Are your darlings dead yet?

kill darlings

Variations on the well-worn phrase “kill your darlings” have been handed down in writing workshops and guides for decades. Precisely who first coined the term is a matter of some debate, with it being attributed variously to Oscar Wilde, Chekov, G.K. Chesterton, William Faulkner and Allen Ginsberg. It has also been popularised by Stephen King, who wrote: “kill your darlings, kill your darlings, even when it breaks your egocentric little scribbler’s heart, kill your darlings.”

But who said what exactly and when isn’t what’s important. What matters is the advice behind it is as good as it ever has been: because it’s true.

“Killing your darlings” offers three main benefits to your work. It can:

1) Enhance your characters and plot, cutting the bits (and people) who don’t quite fit – making your story more compelling
2) Improve the overall quality of your writing, meaning that your reader doesn’t have to drudge through laborious or self-indulgent prose to get at what you’re trying to say
3) Refine your self-discipline, so that you don’t keep wondering why the 3000 page manuscript you keep submitting to agents gets rejected all the time

What to kill…we mean, cut

Killing your darlings is one of the easiest ways to improve your novel. It’s a crucial part of the editing process. Here’s a short list of what you should be getting rid of.

Weak Characters. Those without strong personalities or purpose. Do they enhance your plot or affect your protagonists or antagonists? If not – you better get-a-murdering.

Unnecessary Plot Lines. Will your novel still work just as well even if you don’t have that sub-plot with the casino and the bank heist organised by some minor characters? If yes – then, you guessed it, it’s murdering time.

Note for an example of an unnecessary plot line – see Star Wars Episode VIII: The last Jedi

Pointless Metaphors and Similes. Sometimes we feel like going even further and just saying – cut all these out.

Backstory. If it isn’t plot – cut it out.

Unnecessary Scenes. As with extra plot lines; if the scene doesn’t cut the mustard, get your killing game on.

Bad sex scenes. We have an entire web-page dedicated to this topic. Too many authors (and agents and publishers) seem to think it necessary to include sex scenes so that people will read their book. But if you’ve just stuck a sex scene in there like a bad lover, or if your execution and technique is poor, it’s time to get killing again.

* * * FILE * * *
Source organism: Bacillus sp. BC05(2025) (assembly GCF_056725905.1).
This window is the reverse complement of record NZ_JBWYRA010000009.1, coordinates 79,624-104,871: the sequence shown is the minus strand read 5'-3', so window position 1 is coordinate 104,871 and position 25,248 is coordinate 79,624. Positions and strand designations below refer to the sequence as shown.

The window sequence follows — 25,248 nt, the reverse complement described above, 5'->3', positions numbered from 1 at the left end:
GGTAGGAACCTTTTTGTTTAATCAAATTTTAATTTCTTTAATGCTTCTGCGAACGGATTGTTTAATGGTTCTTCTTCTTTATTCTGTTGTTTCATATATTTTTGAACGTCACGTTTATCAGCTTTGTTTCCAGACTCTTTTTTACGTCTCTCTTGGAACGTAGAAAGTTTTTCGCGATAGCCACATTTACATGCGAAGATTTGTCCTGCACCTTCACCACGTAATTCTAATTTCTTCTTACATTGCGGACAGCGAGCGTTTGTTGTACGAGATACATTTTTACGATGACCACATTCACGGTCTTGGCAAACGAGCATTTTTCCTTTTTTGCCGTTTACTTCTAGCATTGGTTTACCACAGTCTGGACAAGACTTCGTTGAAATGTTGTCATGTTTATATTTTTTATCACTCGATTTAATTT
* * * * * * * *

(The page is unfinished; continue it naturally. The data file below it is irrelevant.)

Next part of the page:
Fluff. If it doesn’t serve a purpose, your novel is nothing more than fanfare. Don’t hide behind unnecessary elements that will put your readers off.

Are you killing yet?

If the above hasn’t got you thinking about what might need to be cut from the work you’re currently writing, perhaps some sage advice on the power of the delete key from some of the finest writers will convince you to start murdering your beautiful little darlings.

Anne Carson – “Edit ferociously and with joy, it is very fun to delete stuff.”

Arthur Quiller-Couch – “If you here require a practical rule of me, I will present you with this: ‘Whenever you feel an impulse to perpetrate a piece of exceptionally fine writing, obey it—whole-heartedly—and delete it before sending your manuscript to press. Murder your darlings”.

Ernest Hemingway – “Revision takes time, a pleasing long process. Some of these essays took more than eighty drafts, some as few as thirty… Because of multiple drafts I have been accused of self-discipline. Really I am self-indulgent, I cherish revising so much”.

Zadie Smith – “When you finish your novel, if money is not a desperate priority, if you do not need to sell it at once or be published that very second — put it in a drawer. For as long as you can manage. A year or more is ideal — but even three months will do. Step away from the vehicle. The secret to editing your work is simple: you need to become its reader instead of its writer. I can’t tell you how many times I’ve sat backstage with a line of novelists at some festival, all of us with red pens in hand, frantically editing our published novels into fit form so that we might go onstage and read from them. It’s an unfortunate thing, but it turns out that the perfect state of mind to edit your own novel is two years after it’s published, ten minutes before you go onstage at a literary festival. At that moment every redundant phrase, each show-off, pointless metaphor, all the pieces of deadwood, stupidity, vanity and tedium are distressingly obvious to you. Two years earlier, when the proofs came, you looked at the same page and couldn’t see a comma out of place.”

Truman Capote – “I’m all for the scissors. I believe more in the scissors than I do in the pencil.”

Kurt Vonnegut – “Your eloquence should be the servant of the ideas in your head. Your rule might be this: If a sentence, no matter how excellent, does not illuminate your subject in some new and useful way, scratch it out.”

Helen Dunmore – “Reread, rewrite, reread, rewrite. If it still doesn’t work, throw it away. It’s a nice feeling, and you don’t want to be cluttered with the corpses of poems and stories which have everything in them except the life they need.”

 

 

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